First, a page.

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Slotting sticks together to create customized furniture

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Spyndi uses individual wooden elements to form furniture
Spyndi uses individual wooden elements to form furniture
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Spyndi locks together individual wooden elements to form furniture
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Spyndi locks together individual wooden elements to form furniture
Spyndi can be shaped into different types of chair
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Spyndi can be shaped into different types of chair
The pieces of the Spyndi Royal are copper-ended
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The pieces of the Spyndi Royal are copper-ended
Spyndi is designed to fit in with high-end furniture
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Spyndi is designed to fit in with high-end furniture
Spyndi uses individual wooden elements to form furniture
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Spyndi uses individual wooden elements to form furniture
Spyndi is currently on Kickstarter 
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Spyndi is currently on Kickstarter 
Each piece is curved, but you can still form straight lines
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Each piece is curved, but you can still form straight lines
Spyndi comes in two different models 
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Spyndi comes in two different models 
The Spyndi chair is made of birch plywood
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The Spyndi chair is made of birch plywood
The chair is coated with a waterproof cover to make it suitable for outdoor use
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The chair is coated with a waterproof cover to make it suitable for outdoor use
The endings are covered in copper, for a high-end look
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The endings are covered in copper, for a high-end look
The pieces of Spyndi
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The pieces of Spyndi
The bits and pieces of Spyndi look like expensive Meccano
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The bits and pieces of Spyndi look like expensive Meccano

When you think of furniture you need to assemble yourself, you probably think of Ikea. But pieces from the Swedish giant require you to strictly adhere to the instructions to achieve the desired result. A Lithuanian team has taken a more freeform approach with Spyndi, which is comprised of individual sticks that slot together to form a variety of shapes.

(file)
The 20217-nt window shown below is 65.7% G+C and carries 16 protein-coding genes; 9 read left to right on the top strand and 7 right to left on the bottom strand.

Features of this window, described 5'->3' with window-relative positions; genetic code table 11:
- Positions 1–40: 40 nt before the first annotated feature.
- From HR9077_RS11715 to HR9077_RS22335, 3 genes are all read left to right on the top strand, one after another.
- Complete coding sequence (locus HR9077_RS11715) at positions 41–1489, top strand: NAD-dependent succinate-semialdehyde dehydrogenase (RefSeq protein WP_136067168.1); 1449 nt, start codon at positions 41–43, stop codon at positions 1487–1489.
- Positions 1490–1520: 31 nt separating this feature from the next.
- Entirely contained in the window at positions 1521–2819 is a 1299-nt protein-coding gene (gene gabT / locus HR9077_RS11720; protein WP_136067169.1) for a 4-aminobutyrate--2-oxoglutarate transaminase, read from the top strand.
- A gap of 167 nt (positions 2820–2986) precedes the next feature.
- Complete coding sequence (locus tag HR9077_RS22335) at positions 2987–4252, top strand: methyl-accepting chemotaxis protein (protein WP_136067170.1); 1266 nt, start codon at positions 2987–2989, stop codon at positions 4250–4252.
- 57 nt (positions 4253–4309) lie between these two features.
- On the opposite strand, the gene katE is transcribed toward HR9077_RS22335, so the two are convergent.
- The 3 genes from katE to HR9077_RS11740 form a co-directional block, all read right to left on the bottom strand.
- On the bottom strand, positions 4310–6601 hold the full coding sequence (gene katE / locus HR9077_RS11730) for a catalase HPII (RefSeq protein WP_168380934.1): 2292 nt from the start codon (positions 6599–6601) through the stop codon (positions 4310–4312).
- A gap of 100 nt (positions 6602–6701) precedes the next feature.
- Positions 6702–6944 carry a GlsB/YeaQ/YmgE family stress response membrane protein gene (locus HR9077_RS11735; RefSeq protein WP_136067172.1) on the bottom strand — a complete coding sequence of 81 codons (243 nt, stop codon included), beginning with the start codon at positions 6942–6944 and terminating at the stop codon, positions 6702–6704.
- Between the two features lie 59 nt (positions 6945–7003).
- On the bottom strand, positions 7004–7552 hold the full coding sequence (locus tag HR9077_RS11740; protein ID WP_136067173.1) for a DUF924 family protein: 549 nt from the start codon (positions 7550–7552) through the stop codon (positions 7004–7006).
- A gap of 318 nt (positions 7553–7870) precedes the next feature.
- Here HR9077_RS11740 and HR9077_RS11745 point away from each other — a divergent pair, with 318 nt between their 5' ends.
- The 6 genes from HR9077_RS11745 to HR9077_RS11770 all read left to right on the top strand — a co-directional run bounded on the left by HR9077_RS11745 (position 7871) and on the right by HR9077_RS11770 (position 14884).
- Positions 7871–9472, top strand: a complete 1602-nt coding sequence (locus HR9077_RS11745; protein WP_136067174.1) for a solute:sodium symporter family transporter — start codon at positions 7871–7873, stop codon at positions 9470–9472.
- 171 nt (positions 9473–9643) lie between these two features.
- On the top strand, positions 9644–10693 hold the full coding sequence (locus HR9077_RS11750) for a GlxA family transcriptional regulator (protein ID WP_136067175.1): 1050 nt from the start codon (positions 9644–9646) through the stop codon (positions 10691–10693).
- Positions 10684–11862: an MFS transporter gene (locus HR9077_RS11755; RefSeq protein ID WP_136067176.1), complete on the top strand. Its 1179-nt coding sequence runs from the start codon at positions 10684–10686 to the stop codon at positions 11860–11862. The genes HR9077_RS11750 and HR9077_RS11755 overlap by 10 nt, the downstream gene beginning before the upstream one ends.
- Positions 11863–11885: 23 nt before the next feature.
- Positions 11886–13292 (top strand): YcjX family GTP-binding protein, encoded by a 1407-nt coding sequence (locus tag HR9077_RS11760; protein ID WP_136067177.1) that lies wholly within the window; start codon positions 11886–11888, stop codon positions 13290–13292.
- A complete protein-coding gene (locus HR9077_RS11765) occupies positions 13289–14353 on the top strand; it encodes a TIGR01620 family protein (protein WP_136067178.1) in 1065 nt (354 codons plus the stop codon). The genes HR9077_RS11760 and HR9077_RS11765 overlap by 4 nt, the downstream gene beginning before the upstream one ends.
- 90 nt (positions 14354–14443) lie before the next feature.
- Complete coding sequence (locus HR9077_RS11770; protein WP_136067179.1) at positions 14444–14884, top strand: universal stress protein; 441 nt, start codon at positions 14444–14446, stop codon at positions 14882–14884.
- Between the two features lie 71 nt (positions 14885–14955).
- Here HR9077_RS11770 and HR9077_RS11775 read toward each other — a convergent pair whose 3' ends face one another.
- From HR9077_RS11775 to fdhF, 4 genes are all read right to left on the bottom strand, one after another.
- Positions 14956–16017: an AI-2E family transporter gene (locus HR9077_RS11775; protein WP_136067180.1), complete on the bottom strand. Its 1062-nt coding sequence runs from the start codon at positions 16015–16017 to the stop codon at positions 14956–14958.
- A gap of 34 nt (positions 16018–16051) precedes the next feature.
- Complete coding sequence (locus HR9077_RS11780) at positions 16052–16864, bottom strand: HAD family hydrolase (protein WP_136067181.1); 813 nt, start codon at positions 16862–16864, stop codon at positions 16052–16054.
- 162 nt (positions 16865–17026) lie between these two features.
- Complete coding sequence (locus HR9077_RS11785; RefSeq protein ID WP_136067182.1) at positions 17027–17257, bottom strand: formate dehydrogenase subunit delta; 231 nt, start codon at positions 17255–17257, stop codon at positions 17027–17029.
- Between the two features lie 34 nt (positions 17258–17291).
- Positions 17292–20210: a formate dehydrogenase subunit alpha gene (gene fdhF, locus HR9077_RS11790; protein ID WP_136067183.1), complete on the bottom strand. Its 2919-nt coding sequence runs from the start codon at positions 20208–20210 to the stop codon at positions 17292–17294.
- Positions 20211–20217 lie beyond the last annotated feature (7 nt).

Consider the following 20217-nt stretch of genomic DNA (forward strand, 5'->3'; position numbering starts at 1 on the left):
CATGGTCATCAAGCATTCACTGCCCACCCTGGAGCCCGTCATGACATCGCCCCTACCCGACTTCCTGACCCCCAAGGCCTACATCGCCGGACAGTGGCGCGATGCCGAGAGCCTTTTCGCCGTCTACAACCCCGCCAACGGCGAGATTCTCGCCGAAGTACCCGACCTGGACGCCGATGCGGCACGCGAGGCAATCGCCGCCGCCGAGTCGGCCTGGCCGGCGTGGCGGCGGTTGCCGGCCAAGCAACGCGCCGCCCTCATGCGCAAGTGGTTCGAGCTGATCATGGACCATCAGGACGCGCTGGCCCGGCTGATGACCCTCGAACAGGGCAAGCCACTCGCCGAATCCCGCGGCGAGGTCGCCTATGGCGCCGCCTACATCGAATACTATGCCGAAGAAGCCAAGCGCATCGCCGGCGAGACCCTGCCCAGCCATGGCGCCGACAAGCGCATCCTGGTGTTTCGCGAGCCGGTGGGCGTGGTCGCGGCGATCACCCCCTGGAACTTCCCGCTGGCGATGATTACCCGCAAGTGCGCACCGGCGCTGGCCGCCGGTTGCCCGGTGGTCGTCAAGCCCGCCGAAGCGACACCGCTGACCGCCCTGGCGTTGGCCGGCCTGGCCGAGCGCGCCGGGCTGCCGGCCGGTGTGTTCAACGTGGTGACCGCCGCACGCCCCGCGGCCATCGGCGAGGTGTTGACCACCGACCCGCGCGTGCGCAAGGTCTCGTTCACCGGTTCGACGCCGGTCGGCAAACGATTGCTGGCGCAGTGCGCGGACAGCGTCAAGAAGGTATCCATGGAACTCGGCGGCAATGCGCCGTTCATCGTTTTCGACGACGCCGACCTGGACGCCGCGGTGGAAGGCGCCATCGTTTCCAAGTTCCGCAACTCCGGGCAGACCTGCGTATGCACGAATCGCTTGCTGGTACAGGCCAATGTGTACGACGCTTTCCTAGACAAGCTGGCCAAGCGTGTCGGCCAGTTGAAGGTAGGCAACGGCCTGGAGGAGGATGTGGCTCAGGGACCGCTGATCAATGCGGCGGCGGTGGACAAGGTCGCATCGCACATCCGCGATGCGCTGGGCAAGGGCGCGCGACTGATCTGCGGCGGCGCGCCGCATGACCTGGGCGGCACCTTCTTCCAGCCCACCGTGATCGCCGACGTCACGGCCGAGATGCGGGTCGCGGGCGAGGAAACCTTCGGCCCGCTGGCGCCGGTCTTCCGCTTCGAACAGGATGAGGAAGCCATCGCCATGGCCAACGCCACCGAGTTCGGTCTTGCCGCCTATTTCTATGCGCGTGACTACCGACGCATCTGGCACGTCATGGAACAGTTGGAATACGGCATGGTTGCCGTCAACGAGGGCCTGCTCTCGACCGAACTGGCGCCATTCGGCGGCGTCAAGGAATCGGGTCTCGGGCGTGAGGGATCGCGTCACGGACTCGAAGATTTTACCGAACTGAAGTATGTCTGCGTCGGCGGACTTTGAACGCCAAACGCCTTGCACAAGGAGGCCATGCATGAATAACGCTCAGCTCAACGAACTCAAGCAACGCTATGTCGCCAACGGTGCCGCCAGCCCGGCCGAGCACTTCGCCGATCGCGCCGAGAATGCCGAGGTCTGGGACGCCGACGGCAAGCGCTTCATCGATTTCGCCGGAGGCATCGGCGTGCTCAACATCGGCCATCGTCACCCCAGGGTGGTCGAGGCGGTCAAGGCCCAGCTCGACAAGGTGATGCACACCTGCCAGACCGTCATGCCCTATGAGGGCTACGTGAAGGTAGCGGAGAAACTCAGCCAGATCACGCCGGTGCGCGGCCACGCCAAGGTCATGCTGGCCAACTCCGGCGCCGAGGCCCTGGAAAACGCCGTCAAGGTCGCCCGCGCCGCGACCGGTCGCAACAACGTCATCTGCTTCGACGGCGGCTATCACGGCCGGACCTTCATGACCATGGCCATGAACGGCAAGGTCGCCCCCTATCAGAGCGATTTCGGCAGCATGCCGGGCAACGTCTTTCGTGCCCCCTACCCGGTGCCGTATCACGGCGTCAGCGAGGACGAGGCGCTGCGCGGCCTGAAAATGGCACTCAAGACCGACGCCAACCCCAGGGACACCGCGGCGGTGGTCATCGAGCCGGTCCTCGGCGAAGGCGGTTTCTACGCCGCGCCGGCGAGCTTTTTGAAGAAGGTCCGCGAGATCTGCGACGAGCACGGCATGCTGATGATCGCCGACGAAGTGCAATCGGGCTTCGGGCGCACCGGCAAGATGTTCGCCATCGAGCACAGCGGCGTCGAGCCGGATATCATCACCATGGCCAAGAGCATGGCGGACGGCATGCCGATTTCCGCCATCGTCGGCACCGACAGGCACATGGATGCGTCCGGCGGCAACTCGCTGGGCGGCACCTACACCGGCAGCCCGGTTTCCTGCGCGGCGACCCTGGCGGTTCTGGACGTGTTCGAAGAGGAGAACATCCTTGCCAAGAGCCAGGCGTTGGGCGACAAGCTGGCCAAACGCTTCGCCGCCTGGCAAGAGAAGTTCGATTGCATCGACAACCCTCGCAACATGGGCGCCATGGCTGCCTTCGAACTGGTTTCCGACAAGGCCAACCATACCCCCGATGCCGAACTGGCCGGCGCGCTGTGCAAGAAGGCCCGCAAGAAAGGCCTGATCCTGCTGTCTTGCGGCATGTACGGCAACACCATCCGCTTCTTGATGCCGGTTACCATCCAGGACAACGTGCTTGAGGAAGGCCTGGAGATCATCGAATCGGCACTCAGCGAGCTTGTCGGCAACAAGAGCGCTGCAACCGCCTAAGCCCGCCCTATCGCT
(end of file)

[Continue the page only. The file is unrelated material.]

If you were one of those kids who hated Lego and never had a taste for Meccano, you're probably not going to like Spyndi. Inspired by the human spine, it comes as 60 handcrafted wooden pieces, which need to be slotted together to form a whole.

According to the team behind Spyndi, each individual element is made of birch plywood, which is finished in a water-resistant coating to make sure it's suitable for service outside. Each building block is slightly curved, but you're able to form a straight line by alternating between inward and outward curving pieces.

Spyndi locks together individual wooden elements to form furniture
Spyndi locks together individual wooden elements to form furniture

Once put together, Spyndi says you can use the curved pieces to provide extra support for your lower back, or adapt the shape to make it a sun-lounge, an armchair, or a piece of sculpture worth showing off.

The project is currently on Kickstarter, where it's raised just under half of its €35,000 (US$39,900) goal with 27 days remaining. To get an early bird deal on an actual chair you'll need to fork out €750 (US$850), while €1,850 (US$2,100) is the preorder price for the copper-ended Spyndi Royal. Should the campaign reach its goal, the Lithuanian team behind it says the regular chair will retail for €1,650 ($1880) and the Royal will cost €2,550 ($2,900).

Check out our gallery for a look at some of the shapes you can create with Spyndi.

Source: Spyndi

1 comment
Daishi
This chair doesn't look like it's met some of the people I know yet.